Authenticity testing of omega-3 supplements – how do we do it

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One of ORIVO´s main services is to document the origin of omega-3 supplements, which is achieved through a unique laboratory analysis-based approach. In this article we give you a step-by-step explanation of how we do it.

The technology

The analysis data is based on a nuclear magnetic resonance (NMR) spectroscopy, a technology commonly deployed in the field of medicine and chemistry to get information about the structural composition of molecules or tissue. The use of NMR in the field of fish oils was first investigated by SINTEF, one of Scandinavia’s largest R&D institutes. Through more than 20 years of research they discovered that the composition of the fat(oil) in the fish varied between species and between fish from the same species but from different origins. They also discovered that NMR could be used to detect these variations in the fat. They also found that the composition of the fat for a given species from one geographic is so uniform that it could be used as a unique fingerprint to identify this source.

In 2014 ORIVO acquired and commercialized this technology and has since then been collecting reference samples of marine species of commercial interest from fishing companies from all over the world. This, to establish a database that allows for accurate authenticity testing of commercial omega-3 supplements. The database, which contains over 10 000 samples, is a unique collection of fish oil samples on a global scale.

Testing of commercial omega-3 supplements

This technology is mainly used to test and confirm the authenticity of omega-3 products carrying the ORIVO seal of approval, guaranteeing the products´ origin to consumers. However, many of the samples we receive from our clients are also omega-3 supplements offered by their competitors where the origin claimed on the label is suspected to be untrue. In such cases. Regardless of the testing purpose, the methodology is very similar; we first perform a chemical analysis of the sample in the lab before we process the data in several steps. Here is a brief overview of how we do it:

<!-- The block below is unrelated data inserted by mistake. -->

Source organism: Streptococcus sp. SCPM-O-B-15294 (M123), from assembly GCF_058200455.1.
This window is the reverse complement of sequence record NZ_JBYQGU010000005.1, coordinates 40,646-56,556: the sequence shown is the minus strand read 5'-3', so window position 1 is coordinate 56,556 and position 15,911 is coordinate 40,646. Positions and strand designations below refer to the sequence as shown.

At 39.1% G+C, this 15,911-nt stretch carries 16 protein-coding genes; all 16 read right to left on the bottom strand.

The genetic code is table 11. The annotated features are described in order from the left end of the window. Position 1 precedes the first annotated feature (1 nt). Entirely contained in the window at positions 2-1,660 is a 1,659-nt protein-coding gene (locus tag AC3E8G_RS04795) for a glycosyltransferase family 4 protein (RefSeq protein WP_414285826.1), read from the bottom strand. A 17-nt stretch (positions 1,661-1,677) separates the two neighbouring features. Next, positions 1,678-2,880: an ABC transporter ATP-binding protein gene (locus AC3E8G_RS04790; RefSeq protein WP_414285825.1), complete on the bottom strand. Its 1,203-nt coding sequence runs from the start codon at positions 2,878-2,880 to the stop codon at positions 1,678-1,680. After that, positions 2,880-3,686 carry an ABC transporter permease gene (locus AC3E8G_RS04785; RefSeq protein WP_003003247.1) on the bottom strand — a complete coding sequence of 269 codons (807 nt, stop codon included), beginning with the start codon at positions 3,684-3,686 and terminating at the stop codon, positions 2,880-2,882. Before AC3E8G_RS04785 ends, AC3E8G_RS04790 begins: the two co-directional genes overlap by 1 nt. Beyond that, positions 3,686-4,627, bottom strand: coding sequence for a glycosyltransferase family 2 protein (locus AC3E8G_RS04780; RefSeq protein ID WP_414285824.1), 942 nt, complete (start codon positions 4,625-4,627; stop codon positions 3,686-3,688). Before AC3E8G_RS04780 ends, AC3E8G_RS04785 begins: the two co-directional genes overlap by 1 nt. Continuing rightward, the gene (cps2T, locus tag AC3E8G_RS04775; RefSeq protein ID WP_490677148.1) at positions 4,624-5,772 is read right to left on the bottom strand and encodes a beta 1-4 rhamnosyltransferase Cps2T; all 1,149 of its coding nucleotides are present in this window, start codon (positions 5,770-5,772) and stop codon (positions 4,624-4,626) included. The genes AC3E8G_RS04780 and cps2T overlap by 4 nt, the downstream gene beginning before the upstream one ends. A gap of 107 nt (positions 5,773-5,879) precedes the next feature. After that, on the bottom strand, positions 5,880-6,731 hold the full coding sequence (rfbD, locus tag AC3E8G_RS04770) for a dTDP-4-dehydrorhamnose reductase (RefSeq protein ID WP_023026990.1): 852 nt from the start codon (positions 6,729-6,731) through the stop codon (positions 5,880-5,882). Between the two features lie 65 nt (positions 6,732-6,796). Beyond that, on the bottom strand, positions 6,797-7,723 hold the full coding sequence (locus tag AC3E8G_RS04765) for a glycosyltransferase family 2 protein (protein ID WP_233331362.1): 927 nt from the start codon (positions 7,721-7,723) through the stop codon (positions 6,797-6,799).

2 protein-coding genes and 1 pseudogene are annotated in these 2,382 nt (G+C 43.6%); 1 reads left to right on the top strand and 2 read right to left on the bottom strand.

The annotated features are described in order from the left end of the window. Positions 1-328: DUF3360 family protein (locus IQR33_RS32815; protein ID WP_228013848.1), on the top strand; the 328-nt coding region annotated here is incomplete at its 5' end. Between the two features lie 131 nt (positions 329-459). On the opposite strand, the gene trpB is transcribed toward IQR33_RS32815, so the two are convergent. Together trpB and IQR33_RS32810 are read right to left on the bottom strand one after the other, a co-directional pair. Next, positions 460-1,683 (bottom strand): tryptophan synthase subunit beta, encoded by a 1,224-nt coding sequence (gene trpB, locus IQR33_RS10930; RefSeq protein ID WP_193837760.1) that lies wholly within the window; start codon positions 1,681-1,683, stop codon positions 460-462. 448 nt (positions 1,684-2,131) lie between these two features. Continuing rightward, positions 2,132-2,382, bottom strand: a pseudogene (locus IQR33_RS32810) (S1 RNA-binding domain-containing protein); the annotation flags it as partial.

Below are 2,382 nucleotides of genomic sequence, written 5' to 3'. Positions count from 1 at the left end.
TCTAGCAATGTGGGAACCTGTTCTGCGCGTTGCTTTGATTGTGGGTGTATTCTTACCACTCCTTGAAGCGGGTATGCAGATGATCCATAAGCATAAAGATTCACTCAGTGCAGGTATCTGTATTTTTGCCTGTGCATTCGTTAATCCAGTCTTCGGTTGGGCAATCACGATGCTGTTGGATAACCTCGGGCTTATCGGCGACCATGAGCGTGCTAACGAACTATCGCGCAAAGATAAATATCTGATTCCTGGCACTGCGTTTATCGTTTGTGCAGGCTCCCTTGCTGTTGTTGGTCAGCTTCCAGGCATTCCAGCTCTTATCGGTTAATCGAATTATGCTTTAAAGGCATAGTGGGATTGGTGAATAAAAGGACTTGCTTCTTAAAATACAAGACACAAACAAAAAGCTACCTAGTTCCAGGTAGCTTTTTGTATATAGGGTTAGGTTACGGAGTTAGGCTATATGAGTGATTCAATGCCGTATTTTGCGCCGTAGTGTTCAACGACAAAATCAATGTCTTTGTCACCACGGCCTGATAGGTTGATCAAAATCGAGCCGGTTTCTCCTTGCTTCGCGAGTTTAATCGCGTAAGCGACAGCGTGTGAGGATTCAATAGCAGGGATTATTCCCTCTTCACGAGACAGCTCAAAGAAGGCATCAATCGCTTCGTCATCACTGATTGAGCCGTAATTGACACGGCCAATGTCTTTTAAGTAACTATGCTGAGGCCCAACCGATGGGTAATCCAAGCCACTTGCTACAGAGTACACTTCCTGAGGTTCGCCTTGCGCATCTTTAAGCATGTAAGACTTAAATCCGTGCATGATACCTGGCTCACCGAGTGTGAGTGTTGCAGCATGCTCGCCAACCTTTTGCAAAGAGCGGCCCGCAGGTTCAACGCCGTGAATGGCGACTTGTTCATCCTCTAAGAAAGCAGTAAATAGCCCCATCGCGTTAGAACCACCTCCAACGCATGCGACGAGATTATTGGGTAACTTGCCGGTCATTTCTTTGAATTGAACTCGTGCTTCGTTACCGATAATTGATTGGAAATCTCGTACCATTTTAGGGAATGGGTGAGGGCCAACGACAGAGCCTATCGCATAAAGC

Step 1:

We aliquot a sample of the product, dissolve it in a solvent and conduct an NMR analysis. This analysis results in a raw-data set consisting of about 130 000 unique data points.


Step 2:

The raw data is then processed and analyzed by a set of powerful statistical algorithms that are trained specifically to recognize the unique patterns of the different classes of marine oils present in the ORIVO database.

Blog prediction 1

Example of an authentic krill oil product (left) vs example of an adulterated krill oil product (right).

Step 3
As an additional step to verify the classification made by the algorithm, a visual inspection is performed by a scientist trained within the field of NMR. The verification is done by visually comparing the analyzed sample with a reference spectrum of the expected species.

Blog Heatmap2

Example of an authentic krill oil product (left) vs example of an adulterated krill oil product (right).

Step 4
Based on the findings in the previous steps, a concluding report is made and provided to the client. If the sample is part of a certification program, the relevant certificate is updated with data from the analyzed sample.

Examples from the krill oil market:

From time to time, ORIVO conducts analyses of omega-3 supplements suspected of fraud. To follow up the market screening we performed in 2021, we recently tested two krill oil products traded on TMALL in China.

In mentioned screening from 2021 we purchased and tested 19 omega-3 supplements of different origins, and the aim with this testing of two additional products was to get an indication of if the level of fraud that was revealed last year (45%) has improved. The selected products, both from recognized brands, were purchased on China´s leading online trading platform, TMALL.

Sadly, the results clearly show that the market still has challenges with adulteration. Both the two supplements that were tested were revealed as fraud. While they were both claiming to be composed of 100% krill oil, one of the samples were found to contain krill oil, but it was heavily diluted with vegetable oil. The other product did not contain krill oil at all, it was composed purely of vegetable oil.

To conclude, this analysis of two commercial krill oil supplements purchased in the Chinese market, shows that there is still adulterated product being traded. In other words, consumers still need to be aware of fake products, especially when buying supplements online.

But luckily, not all companies are bad. Some strive for transparency and authenticity. When we compared the results of the two fraudulent products with a sample from NYO3 Krill Oil, an ORIVO certified krill oil supplement, it was clear that the latter one was the only product containing authentic krill oil from Antarctic waters. Look for the ORIVO logo next time you go shopping.

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